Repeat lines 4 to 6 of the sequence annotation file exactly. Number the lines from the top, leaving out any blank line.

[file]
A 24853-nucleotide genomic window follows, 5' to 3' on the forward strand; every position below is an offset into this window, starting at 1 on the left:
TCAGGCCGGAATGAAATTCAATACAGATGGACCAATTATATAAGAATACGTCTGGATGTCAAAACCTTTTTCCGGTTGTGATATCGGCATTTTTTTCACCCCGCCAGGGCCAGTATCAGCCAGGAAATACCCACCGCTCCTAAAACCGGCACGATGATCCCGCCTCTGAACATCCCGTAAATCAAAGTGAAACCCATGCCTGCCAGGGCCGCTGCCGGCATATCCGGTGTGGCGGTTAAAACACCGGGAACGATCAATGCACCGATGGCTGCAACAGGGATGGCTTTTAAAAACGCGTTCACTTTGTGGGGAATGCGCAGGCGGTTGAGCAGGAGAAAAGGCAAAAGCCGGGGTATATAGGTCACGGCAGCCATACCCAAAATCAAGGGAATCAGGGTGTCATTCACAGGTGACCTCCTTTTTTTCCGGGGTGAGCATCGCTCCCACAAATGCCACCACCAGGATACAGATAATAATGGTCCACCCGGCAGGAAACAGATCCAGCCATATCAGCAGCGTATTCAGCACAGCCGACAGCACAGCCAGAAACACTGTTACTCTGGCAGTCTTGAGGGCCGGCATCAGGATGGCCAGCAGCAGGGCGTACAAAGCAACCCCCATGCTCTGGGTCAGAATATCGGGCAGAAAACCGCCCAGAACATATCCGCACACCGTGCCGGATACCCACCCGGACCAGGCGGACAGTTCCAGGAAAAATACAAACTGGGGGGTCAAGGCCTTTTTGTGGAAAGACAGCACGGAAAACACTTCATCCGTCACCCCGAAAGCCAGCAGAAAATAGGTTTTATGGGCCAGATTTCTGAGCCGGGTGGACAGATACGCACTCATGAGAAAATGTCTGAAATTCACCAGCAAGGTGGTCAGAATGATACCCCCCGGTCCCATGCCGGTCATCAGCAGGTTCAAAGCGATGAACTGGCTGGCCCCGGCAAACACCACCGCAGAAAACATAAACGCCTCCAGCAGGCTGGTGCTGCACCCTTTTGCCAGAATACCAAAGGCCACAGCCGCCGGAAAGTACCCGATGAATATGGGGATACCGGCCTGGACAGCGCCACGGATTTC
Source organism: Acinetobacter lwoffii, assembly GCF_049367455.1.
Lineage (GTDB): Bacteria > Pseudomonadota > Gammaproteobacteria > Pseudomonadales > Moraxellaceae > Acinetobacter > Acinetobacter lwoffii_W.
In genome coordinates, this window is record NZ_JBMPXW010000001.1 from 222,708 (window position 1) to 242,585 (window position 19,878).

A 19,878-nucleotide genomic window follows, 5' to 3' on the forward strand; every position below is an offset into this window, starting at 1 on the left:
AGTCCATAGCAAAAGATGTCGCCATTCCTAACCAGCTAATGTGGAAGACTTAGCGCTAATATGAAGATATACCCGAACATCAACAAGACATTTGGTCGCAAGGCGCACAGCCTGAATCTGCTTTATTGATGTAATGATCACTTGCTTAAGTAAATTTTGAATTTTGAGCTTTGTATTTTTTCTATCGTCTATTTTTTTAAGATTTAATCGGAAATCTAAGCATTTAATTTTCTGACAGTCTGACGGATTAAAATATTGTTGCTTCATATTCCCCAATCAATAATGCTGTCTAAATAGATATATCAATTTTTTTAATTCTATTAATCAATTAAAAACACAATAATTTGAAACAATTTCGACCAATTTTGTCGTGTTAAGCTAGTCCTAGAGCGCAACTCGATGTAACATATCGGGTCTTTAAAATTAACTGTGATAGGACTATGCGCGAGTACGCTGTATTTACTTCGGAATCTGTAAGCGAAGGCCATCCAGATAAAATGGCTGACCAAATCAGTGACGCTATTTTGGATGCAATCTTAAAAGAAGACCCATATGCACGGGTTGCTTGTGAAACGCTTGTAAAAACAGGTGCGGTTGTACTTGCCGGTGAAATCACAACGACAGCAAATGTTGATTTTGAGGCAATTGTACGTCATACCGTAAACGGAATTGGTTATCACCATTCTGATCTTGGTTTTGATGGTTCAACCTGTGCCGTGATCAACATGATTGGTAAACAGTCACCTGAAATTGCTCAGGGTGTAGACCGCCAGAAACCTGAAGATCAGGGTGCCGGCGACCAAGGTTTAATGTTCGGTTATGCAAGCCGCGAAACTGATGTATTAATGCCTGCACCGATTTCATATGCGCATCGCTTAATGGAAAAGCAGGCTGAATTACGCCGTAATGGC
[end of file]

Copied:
Lineage (GTDB): Bacteria > Pseudomonadota > Gammaproteobacteria > Pseudomonadales > Moraxellaceae > Acinetobacter > Acinetobacter lwoffii_W.
In genome coordinates, this window is record NZ_JBMPXW010000001.1 from 222,708 (window position 1) to 242,585 (window position 19,878).

A 19,878-nucleotide genomic window follows, 5' to 3' on the forward strand; every position below is an offset into this window, starting at 1 on the left: